|The Amazing Galapagos Islands|
Ecuadors most beloved and popular national park lies in splendid isolation; The Galapagos Archipelago is a unique world heritage. It is situated on the equator some 600 miles off the coast of South America; this remote volcanic archipelago remains much as it was millions of years ago. Made famous by Charles Darwin, the Galapagos Islands are no less enthralling now than they were a hundred years ago. Over the course of centuries, animal and plant life from the Americas reached the islands and gradually evolved into new forms. Many of its species are found nowhere else on earth. Every year, thousands of curious visitors journey to the remote islands to behold the wondrously variegated wildlife that inspired the origin of species.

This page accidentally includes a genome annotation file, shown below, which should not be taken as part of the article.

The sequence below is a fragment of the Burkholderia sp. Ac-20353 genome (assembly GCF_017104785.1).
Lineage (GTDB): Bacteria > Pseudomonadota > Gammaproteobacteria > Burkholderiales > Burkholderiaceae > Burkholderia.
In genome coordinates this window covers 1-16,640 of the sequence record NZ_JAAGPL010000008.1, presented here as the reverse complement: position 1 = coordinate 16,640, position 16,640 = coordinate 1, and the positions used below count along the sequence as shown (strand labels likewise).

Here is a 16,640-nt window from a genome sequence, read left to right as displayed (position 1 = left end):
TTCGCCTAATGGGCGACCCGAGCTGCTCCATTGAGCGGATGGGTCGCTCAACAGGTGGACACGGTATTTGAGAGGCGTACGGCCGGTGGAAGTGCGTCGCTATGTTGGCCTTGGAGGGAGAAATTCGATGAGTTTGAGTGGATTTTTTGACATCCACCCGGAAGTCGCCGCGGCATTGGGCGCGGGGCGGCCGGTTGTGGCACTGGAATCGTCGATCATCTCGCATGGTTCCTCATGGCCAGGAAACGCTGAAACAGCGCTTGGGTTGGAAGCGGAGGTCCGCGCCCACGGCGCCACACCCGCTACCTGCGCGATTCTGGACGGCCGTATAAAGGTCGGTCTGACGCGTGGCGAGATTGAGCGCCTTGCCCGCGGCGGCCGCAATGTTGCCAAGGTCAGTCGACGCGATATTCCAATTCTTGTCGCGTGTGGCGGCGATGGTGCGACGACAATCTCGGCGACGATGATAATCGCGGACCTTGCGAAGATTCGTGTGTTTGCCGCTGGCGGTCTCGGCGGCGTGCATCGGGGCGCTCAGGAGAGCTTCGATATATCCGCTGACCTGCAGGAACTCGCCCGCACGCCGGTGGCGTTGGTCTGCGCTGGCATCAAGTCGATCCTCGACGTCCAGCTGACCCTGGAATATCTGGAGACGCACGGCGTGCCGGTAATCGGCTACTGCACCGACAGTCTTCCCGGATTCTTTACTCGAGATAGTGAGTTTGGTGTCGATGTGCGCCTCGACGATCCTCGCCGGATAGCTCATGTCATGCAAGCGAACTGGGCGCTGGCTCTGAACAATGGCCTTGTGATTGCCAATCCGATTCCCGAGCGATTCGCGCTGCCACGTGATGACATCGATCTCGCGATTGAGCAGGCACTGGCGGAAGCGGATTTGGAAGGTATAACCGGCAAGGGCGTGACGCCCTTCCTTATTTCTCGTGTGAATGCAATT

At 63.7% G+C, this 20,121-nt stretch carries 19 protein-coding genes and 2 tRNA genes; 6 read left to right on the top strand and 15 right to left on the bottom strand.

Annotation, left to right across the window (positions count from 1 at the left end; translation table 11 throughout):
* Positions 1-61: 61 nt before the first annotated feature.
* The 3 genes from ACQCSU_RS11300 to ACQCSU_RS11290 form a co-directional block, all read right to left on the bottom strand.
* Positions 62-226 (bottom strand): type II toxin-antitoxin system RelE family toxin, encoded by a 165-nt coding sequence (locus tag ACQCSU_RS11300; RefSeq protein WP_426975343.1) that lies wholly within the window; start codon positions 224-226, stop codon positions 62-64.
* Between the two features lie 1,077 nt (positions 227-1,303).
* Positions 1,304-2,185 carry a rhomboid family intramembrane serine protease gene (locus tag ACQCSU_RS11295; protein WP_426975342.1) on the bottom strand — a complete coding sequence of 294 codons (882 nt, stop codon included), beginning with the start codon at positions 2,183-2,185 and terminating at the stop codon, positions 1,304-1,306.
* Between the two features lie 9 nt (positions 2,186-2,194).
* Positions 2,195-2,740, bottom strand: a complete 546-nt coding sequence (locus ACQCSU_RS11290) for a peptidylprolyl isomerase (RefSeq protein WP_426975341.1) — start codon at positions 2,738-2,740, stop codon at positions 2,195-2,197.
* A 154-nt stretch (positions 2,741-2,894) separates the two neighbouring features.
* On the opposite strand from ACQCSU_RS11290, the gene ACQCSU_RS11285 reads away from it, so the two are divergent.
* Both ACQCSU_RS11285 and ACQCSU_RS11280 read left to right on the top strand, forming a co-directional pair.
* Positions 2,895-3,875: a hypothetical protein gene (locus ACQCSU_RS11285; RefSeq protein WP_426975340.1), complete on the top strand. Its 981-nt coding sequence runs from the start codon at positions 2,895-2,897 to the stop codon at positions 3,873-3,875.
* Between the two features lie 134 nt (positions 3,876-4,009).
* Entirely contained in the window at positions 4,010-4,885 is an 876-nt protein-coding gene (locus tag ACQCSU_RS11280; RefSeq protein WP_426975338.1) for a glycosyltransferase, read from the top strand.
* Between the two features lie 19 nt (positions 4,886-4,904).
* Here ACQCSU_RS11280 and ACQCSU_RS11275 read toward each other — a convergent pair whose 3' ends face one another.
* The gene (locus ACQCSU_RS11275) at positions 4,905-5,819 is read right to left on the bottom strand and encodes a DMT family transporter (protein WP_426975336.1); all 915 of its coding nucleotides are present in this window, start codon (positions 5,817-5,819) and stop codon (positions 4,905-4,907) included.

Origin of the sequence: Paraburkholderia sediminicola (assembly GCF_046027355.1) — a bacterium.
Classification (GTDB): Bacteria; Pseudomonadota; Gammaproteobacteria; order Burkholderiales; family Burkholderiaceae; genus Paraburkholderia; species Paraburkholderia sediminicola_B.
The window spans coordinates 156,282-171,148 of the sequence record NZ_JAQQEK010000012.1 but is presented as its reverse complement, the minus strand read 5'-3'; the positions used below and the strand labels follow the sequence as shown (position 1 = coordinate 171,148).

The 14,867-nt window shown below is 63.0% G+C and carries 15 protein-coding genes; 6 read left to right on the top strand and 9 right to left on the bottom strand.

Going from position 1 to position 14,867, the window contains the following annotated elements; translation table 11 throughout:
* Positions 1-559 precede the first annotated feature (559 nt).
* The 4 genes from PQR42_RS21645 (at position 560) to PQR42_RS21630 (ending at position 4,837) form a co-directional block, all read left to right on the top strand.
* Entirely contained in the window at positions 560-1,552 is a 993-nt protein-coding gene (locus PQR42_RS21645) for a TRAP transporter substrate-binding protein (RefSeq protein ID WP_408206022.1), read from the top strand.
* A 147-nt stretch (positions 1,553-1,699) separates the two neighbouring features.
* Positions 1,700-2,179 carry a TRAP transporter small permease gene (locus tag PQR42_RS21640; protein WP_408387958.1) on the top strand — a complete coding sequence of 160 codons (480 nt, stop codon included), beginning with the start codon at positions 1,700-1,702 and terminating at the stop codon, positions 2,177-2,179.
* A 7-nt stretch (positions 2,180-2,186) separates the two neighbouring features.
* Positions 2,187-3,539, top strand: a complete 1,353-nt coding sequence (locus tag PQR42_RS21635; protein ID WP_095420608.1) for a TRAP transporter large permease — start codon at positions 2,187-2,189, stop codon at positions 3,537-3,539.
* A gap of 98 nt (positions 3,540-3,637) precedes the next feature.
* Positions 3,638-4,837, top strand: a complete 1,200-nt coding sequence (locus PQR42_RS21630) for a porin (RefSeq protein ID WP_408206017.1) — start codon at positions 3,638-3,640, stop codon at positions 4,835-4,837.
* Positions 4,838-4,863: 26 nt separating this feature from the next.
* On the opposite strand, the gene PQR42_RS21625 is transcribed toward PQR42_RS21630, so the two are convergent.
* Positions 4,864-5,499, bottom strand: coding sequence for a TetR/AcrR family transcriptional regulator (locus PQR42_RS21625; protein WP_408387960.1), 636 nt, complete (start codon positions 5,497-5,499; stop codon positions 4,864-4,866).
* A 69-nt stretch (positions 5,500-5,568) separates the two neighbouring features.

Relatively young, the Galapagos sprouted out of the Pacific from a sub-oceanic lava vent on the ocean floor. This same process created the Hawaiian Islands, and it continues today in both island groups. In the Galapagos, the vent is gradually creeping east with the Nazca plate, forming more islands as it moves. There are currently sixty named islands, the principals being Fernandina, Isabela, Baltra, James, Santa Cruz and San Cristobal.